By all rights, gains should not be taxed at all, since the purported purpose of the gold clause is not to make actual gains but to hold constant the value of one's capital invested in the contract. But the IRS is no more likely to adhere to this principle in the case of gold clauses than it does in the case of consumer price index or any other type of escalator clauses—unless one specifies payment in kind, that is, in actual gold (or foreign currency), not in gold-indexed dollars. If one lends gold, assuming one can find an interested borrower, and receives gold in repayment, Shapiro stated, "I think you can get away without any gain." The only tax resulting from such a gold-in—gold-out (or Swiss franc-in—Swiss franc-out) contract, certainly, would be on any interest charged on the value of the gold loan. (It does seem likely, however, that capital gains would be charged in the event that the lender sold the gold he received in repayment.)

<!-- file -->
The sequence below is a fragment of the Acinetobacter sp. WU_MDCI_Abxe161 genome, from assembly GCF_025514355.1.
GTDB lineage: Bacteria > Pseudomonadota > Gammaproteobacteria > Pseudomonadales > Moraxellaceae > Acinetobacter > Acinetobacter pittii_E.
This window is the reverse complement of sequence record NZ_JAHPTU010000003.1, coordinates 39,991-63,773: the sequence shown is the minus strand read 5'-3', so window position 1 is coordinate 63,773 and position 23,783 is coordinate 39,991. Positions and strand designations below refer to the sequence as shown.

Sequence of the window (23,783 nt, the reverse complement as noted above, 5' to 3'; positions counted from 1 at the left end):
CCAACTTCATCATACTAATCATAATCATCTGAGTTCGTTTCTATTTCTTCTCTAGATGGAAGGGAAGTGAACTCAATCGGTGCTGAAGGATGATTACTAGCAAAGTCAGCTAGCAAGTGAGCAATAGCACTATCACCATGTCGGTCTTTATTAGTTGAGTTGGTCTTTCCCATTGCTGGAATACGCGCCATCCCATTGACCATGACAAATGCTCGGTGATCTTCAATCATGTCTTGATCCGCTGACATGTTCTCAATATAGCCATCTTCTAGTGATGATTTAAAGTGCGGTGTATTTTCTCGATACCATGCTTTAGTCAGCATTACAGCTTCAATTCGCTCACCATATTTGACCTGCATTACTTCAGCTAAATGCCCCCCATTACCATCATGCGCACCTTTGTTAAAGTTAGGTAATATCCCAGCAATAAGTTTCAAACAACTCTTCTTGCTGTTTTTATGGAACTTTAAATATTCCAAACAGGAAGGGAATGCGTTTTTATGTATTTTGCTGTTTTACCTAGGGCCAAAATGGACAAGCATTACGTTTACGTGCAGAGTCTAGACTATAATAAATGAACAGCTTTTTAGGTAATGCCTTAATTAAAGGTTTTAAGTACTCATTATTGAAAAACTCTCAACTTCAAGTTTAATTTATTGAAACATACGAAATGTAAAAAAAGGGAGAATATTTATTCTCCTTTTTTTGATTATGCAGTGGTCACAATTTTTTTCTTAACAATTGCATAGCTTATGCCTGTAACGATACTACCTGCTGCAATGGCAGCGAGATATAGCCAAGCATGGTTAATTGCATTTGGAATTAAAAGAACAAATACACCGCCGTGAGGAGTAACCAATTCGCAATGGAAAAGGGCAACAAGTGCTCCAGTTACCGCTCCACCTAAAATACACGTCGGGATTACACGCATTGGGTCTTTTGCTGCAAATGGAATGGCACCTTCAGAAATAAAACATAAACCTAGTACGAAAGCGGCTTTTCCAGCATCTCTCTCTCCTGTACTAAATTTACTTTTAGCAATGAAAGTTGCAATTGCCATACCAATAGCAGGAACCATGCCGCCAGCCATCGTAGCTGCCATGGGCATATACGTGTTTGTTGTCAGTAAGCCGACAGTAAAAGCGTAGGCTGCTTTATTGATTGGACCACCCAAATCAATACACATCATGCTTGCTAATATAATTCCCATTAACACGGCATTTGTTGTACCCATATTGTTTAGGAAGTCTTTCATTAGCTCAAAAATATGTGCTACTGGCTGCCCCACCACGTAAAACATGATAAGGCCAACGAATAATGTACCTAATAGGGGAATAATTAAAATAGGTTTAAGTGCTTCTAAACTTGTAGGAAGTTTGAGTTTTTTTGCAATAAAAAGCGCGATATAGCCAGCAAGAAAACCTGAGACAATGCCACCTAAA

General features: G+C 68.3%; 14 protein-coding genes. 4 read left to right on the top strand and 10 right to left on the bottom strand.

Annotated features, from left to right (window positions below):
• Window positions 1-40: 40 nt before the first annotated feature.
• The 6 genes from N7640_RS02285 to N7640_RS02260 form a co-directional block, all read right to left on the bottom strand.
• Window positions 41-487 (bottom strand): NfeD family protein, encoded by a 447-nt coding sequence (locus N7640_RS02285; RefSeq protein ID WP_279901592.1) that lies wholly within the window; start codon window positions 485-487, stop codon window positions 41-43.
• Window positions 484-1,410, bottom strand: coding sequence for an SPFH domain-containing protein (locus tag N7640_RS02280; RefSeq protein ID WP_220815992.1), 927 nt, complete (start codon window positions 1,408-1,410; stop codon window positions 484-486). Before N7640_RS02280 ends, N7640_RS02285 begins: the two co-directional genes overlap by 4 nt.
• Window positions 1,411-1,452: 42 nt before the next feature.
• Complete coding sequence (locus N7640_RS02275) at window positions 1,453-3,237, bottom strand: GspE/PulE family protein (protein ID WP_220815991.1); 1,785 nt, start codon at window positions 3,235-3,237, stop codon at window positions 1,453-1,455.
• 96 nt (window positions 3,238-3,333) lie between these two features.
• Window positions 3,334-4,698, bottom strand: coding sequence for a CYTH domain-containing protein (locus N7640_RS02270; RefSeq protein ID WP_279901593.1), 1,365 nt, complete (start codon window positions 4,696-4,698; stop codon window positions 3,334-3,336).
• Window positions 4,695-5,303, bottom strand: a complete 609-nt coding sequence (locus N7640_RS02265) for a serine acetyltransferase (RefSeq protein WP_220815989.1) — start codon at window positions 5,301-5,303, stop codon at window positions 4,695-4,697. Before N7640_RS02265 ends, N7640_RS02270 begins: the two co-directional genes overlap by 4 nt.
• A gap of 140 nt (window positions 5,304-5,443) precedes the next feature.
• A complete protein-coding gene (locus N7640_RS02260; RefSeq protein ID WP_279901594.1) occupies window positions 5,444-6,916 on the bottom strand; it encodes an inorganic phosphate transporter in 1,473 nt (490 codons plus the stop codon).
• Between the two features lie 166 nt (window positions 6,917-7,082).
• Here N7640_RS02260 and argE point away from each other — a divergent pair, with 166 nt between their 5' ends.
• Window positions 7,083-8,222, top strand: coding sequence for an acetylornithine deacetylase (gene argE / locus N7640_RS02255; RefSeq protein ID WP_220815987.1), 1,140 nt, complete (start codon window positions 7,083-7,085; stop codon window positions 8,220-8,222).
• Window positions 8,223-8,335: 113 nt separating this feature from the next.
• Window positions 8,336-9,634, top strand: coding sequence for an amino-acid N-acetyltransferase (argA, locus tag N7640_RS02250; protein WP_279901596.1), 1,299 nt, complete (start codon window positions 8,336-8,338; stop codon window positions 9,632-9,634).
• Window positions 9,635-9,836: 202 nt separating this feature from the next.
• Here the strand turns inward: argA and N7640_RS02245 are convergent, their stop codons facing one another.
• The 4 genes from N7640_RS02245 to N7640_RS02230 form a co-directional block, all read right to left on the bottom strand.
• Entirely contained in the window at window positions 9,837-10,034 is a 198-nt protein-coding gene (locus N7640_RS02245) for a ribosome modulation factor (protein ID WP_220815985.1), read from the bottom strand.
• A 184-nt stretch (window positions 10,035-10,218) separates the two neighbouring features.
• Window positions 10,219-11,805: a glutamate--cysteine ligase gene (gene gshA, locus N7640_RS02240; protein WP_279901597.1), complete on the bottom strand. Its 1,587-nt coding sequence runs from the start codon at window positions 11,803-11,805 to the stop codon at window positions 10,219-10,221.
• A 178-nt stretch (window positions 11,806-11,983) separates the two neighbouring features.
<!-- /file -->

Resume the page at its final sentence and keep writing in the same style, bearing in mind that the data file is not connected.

This type of deal, therefore, is attractive from a tax standpoint but is probably unrealistic for the great majority of potential gold-clause contracts, at least at the present time. For until gold becomes more widely recognized and accepted as a monetary medium in this country, it will be difficult enough to find a party willing to enter any kind of gold-clause agreement—unless one is in a strong enough bargaining position to demand it—much less one specifying actual bullion or coin transactions.